BAR HARBOR, Maine — Spinnaker may have run out of second chances, having been freed from rope entanglements at least three times during her 11 years of life, but the humpback whale has one more shot at leaving people with something to remember her by.
Researchers began performing a necropsy on Spinnaker’s carcass Monday morning on a local beach to try to determine why she died. The humpback whale washed ashore last week on Mount Desert Island, less than a month after having been disentangled by trained rescuers near Cashes Ledge in the Gulf of Maine.
The humpback whale had been freed from ropes in the ocean at least three times, including twice near Mount Desert Rock — in 2006 and again last September. Researchers say that her two most recent entanglements, only eight months apart, are thought to be the likely culprits in her death, but the necropsy could reveal a different cause.
Spinnaker’s body, about 35 feet long, was towed over the weekend from Great Head in Acadia National Park, where it had washed up against the steep shoreline, to a private beach in the local village of Hulls Cove where her necropsy got under way late Monday morning.
About 30 staffers and volunteers with Allied Whale, the marine mammal research arm of College of the Atlantic, wore boots, hard hats, and overalls or white protective suits Monday as they cut into the carcass with long, curving knives and dragged off pieces with hand-held hooks.
Dan DenDanto, a research associate with Allied Whale and team leader of the necropsy, said Monday that Spinnaker was fairly well known in the whale watching and research community in the Gulf of Maine.
“There are many people in our community who knew this whale and would look forward to seeing it on an annual basis,” he said. “I have some [College of the Atlantic] students that have worked with me, [and Spinnaker] was the first whale they ever saw. Now, to see it end in death like this, is tragic.”
DenDanto, who cleans and rebuilds whale skeletons for museums, said whale necropsies are important because they can reveal information that could lead to more effective conservation measures for whales, which are protected by federal law.
“At the same time, there is an opportunity to understand what transpired with these two recent disentanglements in the last year and how those entanglements may have directly or indirectly contributed the animal’s death,” DenDanto said. “That is our focus today.”
The whale’s carcass gave off a strong smell of rotting flesh on Monday, but the volunteers mentally blocked out the stench to stay focused on the grim task at hand.
As they were cut away, pieces of the whale’s flesh were placed into a large metal container that later will be taken to a commercial seafood compost facility.
The bones were removed and hoisted onto a metal trailer so they could be taken to a separate compost site, where they will be buried for a couple of months, Allied Whale officials said. This will help to remove oil and remaining soft tissues from the bones, which then will be dug up and bleached in the sun. The bones will be kept in storage as part of the collection at College of the Atlantic’s Dorr Museum of Natural History until, at some point, a possible decision is made to reassemble the skeleton.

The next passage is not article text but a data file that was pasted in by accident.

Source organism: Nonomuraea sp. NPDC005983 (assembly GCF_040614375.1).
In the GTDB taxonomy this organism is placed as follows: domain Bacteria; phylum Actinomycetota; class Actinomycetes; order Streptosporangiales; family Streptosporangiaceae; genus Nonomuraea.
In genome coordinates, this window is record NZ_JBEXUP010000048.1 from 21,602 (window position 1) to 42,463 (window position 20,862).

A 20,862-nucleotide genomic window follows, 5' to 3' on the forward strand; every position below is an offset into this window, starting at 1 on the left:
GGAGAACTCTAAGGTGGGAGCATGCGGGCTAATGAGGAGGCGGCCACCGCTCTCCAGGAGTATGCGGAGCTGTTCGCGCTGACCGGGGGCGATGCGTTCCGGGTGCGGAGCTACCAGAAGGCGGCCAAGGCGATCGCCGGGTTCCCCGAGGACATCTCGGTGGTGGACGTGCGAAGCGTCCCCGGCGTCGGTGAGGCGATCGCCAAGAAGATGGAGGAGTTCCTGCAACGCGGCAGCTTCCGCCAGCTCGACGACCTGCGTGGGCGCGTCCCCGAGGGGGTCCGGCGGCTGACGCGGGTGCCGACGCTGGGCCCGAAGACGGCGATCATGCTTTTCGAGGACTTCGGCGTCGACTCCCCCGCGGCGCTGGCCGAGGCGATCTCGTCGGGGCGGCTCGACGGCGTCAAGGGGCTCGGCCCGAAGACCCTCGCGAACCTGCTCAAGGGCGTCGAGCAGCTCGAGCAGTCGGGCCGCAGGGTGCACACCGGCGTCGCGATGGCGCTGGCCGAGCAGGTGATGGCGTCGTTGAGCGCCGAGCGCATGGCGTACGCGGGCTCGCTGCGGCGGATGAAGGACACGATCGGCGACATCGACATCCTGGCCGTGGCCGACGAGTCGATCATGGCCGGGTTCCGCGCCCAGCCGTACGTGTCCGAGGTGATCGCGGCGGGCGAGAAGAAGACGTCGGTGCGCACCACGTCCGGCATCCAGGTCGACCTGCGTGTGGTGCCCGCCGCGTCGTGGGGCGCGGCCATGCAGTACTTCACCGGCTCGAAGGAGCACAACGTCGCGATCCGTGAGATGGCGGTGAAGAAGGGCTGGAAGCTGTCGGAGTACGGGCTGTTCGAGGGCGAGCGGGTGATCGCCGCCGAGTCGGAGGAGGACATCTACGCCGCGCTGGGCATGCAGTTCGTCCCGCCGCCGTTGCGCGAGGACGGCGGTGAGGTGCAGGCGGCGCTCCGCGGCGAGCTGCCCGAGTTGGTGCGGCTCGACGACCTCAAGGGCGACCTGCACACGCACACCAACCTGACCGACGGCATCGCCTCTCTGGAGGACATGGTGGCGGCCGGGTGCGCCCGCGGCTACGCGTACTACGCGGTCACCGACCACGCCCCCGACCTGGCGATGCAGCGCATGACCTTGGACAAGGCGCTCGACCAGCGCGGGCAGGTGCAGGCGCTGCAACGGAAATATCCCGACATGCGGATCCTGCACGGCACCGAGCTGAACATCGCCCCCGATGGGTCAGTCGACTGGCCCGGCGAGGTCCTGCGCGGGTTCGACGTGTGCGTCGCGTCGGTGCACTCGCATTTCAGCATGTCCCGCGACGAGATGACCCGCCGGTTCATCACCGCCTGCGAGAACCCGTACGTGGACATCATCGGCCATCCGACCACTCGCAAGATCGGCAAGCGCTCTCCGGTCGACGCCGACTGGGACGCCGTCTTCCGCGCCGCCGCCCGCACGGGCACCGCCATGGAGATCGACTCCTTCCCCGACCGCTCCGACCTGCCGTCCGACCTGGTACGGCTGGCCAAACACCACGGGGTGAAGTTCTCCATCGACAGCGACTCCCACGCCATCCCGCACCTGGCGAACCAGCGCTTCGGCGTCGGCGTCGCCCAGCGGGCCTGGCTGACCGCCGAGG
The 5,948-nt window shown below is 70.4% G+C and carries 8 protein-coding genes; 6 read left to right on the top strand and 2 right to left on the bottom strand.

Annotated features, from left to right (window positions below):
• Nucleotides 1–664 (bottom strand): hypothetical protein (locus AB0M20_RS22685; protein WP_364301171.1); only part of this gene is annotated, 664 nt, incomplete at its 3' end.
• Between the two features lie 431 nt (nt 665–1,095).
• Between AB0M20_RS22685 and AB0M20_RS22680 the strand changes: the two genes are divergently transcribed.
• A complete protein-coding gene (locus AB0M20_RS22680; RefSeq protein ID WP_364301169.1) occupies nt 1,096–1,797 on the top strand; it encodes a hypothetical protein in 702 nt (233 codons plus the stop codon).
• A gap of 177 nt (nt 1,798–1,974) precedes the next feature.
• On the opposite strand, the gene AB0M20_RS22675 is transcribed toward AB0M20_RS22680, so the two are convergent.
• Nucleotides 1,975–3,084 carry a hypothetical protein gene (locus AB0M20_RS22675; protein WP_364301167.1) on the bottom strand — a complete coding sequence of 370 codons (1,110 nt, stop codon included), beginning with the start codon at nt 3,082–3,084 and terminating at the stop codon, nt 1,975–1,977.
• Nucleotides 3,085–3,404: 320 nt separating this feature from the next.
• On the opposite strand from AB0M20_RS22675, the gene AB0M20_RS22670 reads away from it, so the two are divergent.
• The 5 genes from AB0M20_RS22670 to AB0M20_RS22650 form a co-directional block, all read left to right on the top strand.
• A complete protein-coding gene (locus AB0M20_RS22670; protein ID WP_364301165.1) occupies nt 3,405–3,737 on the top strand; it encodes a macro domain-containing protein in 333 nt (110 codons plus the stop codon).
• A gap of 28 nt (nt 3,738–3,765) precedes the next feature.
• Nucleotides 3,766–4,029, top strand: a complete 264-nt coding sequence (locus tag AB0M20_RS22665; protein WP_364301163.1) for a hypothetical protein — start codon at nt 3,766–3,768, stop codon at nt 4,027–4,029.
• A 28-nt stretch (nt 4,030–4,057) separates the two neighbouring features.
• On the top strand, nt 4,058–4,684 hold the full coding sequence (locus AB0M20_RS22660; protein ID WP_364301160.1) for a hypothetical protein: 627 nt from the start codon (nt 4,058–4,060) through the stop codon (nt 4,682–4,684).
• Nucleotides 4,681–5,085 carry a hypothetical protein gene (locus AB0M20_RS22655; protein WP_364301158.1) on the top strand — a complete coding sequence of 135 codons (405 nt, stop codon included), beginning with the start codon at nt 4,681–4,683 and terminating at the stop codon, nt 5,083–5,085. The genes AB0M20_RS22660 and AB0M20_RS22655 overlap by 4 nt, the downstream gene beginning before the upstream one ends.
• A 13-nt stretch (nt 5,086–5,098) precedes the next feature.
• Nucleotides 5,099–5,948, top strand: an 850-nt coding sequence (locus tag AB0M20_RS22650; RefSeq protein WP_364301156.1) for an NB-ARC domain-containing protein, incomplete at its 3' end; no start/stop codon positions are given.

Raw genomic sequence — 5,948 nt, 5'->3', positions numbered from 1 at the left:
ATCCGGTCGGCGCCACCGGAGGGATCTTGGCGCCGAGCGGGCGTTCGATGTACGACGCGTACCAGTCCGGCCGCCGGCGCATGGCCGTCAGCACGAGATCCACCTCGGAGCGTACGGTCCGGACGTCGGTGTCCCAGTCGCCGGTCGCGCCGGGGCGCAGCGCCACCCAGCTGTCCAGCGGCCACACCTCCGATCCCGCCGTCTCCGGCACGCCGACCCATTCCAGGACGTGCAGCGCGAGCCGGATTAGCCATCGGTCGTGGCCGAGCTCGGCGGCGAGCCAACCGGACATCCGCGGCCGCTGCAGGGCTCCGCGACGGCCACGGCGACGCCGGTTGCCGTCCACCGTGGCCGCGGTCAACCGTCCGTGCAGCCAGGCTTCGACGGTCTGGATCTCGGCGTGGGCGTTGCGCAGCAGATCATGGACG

Rosemary Seton, stranding coordinator for Allied Whale, said Monday that it likely will take some time to process the necropsy’s findings and to make a determination — if any — as to what caused Spinnaker’s death.
“This is a compelling case,” Seton said. “She did have three disentanglements. Did the entanglements cause her death? We don’t know.”
A whale being freed from an entanglement doesn’t mean it has a clean bill of health, she added. Ropes wrapped around a whale can hinder their feeding, breathing and mobility, she said.
“If line cuts through tissue, they can get an infection,” Seton said. “They’re a big animal, but it doesn’t take much.”
Bob Bowman, a whale researcher who disentangled Spinnaker in 2006 off Mount Desert Rock, was at the necropsy Monday as a spectator. He said humpback whales can live for decades and that a “negligible” number don’t have entanglement scars on them. Most whales die and disappear without having a necropsy performed on them, he added.
Getting entangled, and even getting disentangled, can be traumatic experiences for whales that have long-term consequences for their health, he said
“Disentanglement is not an effective conservation measure for whales,” Bowman said.
Jen Meineke, a rising junior at Unity College, was one of the volunteers at Monday’s necropsy. As a wildlife biology student who is studying black bears, she said she has not had much exposure to marine wildlife.
Monday’s experience, she added, has piqued her interest in seeing whales in their natural habitat.
“I had the day off,” she said, explaining why she came to Bar Harbor to help dissect the humpback. “It’s pretty impressive. It would have been nice to see her when she was alive.”